Crest is currently undergoing edits and revisions. If everything proceeds smoothly and there are no unexpected glitches, I hope to get it out on August 31st.
I’ve planned a few fun things for the month of August, including behind the scenes posts, character interviews, playlists, series read-a-long, and a trailer. I need a few more days to figure out scheduling and will post about it again later this week.
In other news, I’ve opened up requests for Crest review copies on my website. These are reserved for readers who will post reviews on Amazon and/or Barnes and Noble/Goodreads/etc, once the book is released. These e-books are budgeted into the costs for every release so there are only a limited number of copies available.
You do NOT have to be a blogger to submit the form. Since this is the third installment, I’m assuming those of you who are interested have already read the previous books and are enjoying the series. If you’ve posted a review for any of the previous books, I encourage you to fill out the short form. Selected reviewers will receive their copy via email two to three days prior to the book’s public release.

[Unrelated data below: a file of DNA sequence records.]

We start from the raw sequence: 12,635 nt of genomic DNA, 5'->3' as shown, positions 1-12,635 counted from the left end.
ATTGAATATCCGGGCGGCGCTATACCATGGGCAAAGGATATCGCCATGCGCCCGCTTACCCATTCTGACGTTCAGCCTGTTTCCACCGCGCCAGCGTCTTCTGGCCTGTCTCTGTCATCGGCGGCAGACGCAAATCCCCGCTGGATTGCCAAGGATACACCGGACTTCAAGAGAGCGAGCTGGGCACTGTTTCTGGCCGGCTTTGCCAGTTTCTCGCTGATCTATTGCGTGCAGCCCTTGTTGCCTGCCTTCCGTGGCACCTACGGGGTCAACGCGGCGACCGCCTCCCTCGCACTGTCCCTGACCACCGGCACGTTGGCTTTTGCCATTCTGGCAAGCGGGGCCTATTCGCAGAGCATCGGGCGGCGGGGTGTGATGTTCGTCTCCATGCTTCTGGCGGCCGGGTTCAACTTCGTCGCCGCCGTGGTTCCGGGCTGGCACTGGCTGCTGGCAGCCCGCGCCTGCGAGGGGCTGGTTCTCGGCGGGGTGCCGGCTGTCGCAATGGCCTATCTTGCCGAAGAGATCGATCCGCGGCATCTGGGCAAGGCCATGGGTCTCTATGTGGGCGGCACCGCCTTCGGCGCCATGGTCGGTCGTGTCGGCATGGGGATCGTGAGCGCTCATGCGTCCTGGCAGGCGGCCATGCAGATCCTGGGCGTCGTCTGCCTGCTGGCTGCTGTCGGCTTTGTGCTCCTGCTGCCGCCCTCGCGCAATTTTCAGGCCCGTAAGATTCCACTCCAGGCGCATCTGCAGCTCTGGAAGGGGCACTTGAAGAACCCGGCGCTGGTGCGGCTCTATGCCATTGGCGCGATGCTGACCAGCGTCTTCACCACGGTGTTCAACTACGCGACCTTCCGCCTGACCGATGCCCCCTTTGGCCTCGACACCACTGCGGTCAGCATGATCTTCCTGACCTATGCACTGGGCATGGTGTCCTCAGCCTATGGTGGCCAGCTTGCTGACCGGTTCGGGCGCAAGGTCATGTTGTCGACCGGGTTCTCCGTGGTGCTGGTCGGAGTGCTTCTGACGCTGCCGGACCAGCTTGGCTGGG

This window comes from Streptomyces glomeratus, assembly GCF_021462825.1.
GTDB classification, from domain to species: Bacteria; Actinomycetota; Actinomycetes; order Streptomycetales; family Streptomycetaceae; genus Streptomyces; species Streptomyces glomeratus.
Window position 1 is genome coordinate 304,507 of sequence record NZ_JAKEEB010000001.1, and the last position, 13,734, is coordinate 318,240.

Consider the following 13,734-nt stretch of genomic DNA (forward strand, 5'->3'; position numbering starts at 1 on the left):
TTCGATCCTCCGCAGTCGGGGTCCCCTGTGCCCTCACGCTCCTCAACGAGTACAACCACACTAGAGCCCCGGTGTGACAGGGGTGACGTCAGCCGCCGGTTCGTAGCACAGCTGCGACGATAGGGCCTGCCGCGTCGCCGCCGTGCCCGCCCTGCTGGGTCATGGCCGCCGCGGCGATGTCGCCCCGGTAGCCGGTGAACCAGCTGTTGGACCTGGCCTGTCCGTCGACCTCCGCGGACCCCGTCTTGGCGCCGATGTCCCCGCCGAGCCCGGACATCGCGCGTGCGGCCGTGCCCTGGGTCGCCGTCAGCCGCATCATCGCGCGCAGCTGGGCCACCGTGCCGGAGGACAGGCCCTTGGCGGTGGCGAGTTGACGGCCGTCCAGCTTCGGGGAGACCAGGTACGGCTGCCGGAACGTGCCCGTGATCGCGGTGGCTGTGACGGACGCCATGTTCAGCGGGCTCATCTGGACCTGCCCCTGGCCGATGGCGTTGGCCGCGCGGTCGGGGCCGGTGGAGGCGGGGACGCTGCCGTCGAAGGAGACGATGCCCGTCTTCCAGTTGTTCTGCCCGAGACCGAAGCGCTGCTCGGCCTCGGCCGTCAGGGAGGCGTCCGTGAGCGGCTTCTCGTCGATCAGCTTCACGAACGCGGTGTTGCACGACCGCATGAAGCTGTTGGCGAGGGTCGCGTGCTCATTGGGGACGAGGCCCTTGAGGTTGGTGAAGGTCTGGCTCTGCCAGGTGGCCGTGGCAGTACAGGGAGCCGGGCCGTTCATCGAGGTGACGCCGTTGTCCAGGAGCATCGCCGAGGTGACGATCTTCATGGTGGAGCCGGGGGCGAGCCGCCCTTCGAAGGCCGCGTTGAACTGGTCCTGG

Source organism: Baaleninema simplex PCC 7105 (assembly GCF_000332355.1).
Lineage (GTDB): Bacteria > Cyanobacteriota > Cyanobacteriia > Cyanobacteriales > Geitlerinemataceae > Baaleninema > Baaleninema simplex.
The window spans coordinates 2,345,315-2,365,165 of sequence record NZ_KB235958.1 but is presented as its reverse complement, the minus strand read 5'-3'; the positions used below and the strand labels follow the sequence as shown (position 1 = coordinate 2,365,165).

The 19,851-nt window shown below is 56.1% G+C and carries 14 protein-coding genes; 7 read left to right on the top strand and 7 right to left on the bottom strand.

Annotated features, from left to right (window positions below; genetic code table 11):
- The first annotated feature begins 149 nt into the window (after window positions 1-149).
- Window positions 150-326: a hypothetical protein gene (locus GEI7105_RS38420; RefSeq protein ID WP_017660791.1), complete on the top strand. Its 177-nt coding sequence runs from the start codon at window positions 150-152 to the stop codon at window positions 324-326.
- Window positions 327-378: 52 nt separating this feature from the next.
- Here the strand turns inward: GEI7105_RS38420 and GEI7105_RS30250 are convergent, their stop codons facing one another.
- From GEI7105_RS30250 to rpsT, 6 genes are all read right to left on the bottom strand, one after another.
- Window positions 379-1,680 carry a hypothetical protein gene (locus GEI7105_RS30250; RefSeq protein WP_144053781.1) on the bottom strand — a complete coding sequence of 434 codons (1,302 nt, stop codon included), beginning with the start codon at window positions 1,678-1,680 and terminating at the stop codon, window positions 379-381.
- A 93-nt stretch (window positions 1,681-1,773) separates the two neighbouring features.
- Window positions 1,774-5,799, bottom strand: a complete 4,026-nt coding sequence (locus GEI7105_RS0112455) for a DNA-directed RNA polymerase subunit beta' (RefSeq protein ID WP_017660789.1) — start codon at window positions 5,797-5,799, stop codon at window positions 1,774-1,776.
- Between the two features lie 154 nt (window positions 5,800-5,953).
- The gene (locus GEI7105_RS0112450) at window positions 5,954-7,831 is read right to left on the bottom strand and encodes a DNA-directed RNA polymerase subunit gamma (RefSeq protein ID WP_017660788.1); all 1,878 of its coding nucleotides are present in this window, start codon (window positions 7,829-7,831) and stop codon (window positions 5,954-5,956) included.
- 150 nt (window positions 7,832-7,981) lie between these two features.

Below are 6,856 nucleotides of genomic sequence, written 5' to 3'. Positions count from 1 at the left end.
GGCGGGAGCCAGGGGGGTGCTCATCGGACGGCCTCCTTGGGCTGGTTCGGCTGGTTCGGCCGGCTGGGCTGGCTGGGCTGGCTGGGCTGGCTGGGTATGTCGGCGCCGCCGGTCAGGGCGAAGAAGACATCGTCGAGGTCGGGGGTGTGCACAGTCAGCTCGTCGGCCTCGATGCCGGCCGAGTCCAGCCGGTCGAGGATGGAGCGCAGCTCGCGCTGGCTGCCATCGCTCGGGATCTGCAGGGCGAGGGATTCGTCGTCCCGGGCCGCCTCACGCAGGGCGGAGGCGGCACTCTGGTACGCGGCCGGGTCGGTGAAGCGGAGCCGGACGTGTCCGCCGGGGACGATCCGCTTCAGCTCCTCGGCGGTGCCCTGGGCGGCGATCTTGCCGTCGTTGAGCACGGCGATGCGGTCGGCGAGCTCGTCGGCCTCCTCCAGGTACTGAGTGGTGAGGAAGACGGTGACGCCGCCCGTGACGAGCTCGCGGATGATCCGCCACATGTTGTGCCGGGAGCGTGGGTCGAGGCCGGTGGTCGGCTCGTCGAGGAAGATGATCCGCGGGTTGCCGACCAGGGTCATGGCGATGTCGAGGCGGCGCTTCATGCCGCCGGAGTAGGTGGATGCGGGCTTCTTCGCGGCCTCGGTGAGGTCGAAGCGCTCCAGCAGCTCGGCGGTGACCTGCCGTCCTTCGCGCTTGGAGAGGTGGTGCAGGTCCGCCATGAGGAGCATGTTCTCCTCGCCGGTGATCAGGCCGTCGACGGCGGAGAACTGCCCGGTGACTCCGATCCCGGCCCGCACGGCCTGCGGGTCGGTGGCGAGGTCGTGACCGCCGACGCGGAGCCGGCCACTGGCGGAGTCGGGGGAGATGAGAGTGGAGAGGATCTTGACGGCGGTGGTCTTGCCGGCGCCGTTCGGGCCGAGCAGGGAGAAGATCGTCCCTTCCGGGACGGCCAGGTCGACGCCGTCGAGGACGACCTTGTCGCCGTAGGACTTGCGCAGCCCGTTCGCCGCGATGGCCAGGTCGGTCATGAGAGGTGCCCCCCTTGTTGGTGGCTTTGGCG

You guys have been so great with your support 🙂 Here’s another short excerpt to tide you over:
A wiry selkie with short, light brown hair streaked across the floor. He blurred, his fist rocketing forward. The loud crack resounded against the wood floors.
His opponent dropped, arching his back as he fell and using the momentum to flip over. He landed light on his feet, arm lashing forward in a brutal blow that hammered the other selkie in the kidney.
“Cam,” I murmured. “Close your mouth.”
He snapped it shut. “Did you see what he just did?’
Another dazzling sequence of punches. A flying kick. There were no grunts of pain, no labored breathing or clumsy footwork. Only sharp, rhythmic whacks as unleashed feet and fists made precise contact.
“That was definitely a rib,” Alex said.
“There goes another one,” Ethan murmured.
A red-haired selkie agilely vaulted on to the wooden beam on the right. Perfectly balanced on one foot, he sprang up to the higher beam on the left. One effortless leap at a time, he fearlessly moved up to the beam near the ceiling, roughly three stories above ground.
At the last second, Dax seemed to sense the attack from above and shifted to the right. The selkie landed on the floor like a jungle cat, bent knees and arms absorbing the impact. He didn’t make a single sound.
It was a demonstration of both supreme power and extraordinary finesse. This wasn’t the kind of messy brawl you’d see in a bar or street fight. This was technique of the highest level.
The lines of their bodies emphasized the stark beauty of their movements. Power crackled off rolling muscles and supernatural reflexes.
Ewan once said Haverleau gardinels found our elite sessions boring. Now I knew why.